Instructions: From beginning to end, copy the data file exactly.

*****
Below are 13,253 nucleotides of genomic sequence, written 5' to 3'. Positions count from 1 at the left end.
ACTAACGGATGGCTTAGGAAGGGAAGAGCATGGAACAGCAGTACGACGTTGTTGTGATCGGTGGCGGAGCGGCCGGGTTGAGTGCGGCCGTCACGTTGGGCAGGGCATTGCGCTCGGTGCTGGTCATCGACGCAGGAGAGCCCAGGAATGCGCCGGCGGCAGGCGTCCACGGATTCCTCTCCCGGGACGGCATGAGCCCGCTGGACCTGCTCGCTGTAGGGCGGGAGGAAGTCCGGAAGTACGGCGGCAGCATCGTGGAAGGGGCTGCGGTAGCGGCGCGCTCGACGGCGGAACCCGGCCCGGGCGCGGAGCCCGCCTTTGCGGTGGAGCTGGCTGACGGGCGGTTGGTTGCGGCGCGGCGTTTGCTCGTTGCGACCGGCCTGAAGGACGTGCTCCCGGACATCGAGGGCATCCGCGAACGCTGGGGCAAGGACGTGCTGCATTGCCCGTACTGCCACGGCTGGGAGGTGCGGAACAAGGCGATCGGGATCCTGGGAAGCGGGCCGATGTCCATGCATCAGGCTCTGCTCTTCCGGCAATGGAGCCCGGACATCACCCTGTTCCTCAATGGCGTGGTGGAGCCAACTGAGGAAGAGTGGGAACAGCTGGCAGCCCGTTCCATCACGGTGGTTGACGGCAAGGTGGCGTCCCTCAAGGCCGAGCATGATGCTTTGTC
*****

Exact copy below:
Below are 13,253 nucleotides of genomic sequence, written 5' to 3'. Positions count from 1 at the left end.
ACTAACGGATGGCTTAGGAAGGGAAGAGCATGGAACAGCAGTACGACGTTGTTGTGATCGGTGGCGGAGCGGCCGGGTTGAGTGCGGCCGTCACGTTGGGCAGGGCATTGCGCTCGGTGCTGGTCATCGACGCAGGAGAGCCCAGGAATGCGCCGGCGGCAGGCGTCCACGGATTCCTCTCCCGGGACGGCATGAGCCCGCTGGACCTGCTCGCTGTAGGGCGGGAGGAAGTCCGGAAGTACGGCGGCAGCATCGTGGAAGGGGCTGCGGTAGCGGCGCGCTCGACGGCGGAACCCGGCCCGGGCGCGGAGCCCGCCTTTGCGGTGGAGCTGGCTGACGGGCGGTTGGTTGCGGCGCGGCGTTTGCTCGTTGCGACCGGCCTGAAGGACGTGCTCCCGGACATCGAGGGCATCCGCGAACGCTGGGGCAAGGACGTGCTGCATTGCCCGTACTGCCACGGCTGGGAGGTGCGGAACAAGGCGATCGGGATCCTGGGAAGCGGGCCGATGTCCATGCATCAGGCTCTGCTCTTCCGGCAATGGAGCCCGGACATCACCCTGTTCCTCAATGGCGTGGTGGAGCCAACTGAGGAAGAGTGGGAACAGCTGGCAGCCCGTTCCATCACGGTGGTTGACGGCAAGGTGGCGTCCCTCAAGGCCGAGCATGATGCTTTGTC